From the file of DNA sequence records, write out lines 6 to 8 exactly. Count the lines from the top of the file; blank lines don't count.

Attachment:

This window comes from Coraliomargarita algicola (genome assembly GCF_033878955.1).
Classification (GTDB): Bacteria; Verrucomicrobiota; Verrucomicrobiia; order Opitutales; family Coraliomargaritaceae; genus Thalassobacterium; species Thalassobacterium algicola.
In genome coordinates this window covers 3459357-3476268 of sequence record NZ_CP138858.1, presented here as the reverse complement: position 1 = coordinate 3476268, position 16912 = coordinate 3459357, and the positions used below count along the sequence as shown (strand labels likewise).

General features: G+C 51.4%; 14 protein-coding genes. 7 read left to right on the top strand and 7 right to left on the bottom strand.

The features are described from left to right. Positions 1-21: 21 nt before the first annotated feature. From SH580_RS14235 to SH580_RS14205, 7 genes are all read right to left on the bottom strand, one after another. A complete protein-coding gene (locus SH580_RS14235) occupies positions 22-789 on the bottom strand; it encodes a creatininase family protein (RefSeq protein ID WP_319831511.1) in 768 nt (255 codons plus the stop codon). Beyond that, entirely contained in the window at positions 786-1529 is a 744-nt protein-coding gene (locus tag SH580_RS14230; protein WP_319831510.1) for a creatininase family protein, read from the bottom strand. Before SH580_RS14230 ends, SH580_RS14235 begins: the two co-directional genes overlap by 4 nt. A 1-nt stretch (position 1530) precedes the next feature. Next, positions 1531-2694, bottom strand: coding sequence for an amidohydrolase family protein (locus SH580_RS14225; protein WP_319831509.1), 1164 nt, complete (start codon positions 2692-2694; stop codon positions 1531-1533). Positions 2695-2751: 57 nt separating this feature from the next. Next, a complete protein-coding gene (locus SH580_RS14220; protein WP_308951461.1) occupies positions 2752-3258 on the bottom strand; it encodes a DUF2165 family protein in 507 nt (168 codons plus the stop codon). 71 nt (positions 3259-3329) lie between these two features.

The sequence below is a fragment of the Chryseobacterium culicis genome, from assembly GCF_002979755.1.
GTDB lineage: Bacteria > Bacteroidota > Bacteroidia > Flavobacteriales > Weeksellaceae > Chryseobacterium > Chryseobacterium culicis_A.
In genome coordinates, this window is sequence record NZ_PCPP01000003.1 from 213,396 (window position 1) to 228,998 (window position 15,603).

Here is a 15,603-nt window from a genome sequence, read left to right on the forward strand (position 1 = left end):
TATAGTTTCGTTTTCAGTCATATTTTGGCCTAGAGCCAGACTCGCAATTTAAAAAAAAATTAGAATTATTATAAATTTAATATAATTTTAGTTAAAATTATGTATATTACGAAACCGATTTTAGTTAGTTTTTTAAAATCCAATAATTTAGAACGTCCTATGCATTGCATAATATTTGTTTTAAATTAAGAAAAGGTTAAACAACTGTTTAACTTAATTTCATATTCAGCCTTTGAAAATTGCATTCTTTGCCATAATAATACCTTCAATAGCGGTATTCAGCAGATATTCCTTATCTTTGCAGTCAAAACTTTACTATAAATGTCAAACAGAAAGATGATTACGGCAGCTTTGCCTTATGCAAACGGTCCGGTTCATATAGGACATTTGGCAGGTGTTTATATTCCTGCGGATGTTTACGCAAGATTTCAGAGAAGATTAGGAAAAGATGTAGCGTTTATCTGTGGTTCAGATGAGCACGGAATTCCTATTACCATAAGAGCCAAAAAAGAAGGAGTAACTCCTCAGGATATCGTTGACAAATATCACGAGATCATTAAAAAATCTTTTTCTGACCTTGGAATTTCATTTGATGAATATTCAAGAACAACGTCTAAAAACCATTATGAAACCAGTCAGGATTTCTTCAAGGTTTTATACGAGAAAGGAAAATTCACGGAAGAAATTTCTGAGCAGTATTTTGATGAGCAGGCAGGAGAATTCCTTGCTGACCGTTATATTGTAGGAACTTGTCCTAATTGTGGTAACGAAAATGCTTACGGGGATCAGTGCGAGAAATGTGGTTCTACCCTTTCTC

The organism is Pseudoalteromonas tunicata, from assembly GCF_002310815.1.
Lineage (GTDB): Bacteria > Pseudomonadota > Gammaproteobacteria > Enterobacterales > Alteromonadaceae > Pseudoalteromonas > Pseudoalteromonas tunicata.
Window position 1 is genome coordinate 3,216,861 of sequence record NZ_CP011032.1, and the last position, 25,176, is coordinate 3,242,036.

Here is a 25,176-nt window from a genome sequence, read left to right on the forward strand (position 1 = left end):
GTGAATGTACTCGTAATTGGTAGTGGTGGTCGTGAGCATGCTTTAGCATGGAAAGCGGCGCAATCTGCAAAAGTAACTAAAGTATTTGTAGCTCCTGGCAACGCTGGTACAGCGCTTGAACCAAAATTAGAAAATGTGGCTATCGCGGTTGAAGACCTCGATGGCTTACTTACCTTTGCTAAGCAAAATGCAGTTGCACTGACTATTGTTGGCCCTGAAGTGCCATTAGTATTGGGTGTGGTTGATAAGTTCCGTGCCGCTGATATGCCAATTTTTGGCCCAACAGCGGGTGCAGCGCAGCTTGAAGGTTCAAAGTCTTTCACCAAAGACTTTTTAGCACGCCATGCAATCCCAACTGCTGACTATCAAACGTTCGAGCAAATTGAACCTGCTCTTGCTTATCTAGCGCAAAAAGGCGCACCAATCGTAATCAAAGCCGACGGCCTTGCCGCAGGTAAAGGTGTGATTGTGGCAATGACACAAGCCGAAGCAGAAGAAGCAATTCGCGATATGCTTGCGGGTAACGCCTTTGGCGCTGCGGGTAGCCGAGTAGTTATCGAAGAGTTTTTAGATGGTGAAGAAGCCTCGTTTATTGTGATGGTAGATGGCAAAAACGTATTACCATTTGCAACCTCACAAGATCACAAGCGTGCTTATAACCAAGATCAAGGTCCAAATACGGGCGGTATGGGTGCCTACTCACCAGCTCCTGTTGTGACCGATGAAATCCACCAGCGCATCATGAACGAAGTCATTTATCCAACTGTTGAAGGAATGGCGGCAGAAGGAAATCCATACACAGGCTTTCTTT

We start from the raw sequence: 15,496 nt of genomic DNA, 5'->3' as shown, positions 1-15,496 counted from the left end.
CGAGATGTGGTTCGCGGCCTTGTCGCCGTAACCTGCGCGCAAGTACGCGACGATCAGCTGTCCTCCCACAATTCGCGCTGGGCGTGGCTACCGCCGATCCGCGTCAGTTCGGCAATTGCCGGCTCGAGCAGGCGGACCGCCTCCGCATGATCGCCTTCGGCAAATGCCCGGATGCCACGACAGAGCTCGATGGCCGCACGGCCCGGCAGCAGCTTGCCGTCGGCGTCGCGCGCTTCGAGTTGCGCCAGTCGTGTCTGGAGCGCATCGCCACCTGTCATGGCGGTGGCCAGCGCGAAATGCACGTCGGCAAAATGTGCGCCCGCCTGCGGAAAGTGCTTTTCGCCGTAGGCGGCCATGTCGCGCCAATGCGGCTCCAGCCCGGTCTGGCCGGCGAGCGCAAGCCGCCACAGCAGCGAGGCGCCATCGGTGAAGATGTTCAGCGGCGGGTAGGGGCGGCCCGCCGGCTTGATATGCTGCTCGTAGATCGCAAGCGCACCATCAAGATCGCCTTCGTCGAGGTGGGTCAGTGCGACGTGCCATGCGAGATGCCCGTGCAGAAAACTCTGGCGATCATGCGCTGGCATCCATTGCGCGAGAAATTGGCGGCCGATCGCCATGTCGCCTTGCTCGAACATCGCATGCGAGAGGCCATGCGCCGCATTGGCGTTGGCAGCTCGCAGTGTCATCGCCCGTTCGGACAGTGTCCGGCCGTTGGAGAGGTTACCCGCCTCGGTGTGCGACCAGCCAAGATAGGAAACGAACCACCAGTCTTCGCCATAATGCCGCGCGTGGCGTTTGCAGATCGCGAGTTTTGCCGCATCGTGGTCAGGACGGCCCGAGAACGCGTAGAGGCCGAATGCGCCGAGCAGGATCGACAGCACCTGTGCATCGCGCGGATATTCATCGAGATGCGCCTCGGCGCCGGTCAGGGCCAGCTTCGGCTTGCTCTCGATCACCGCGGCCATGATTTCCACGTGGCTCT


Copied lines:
The sequence below is a fragment of the Chryseobacterium culicis genome, from assembly GCF_002979755.1.
GTDB lineage: Bacteria > Bacteroidota > Bacteroidia > Flavobacteriales > Weeksellaceae > Chryseobacterium > Chryseobacterium culicis_A.
In genome coordinates, this window is sequence record NZ_PCPP01000003.1 from 213,396 (window position 1) to 228,998 (window position 15,603).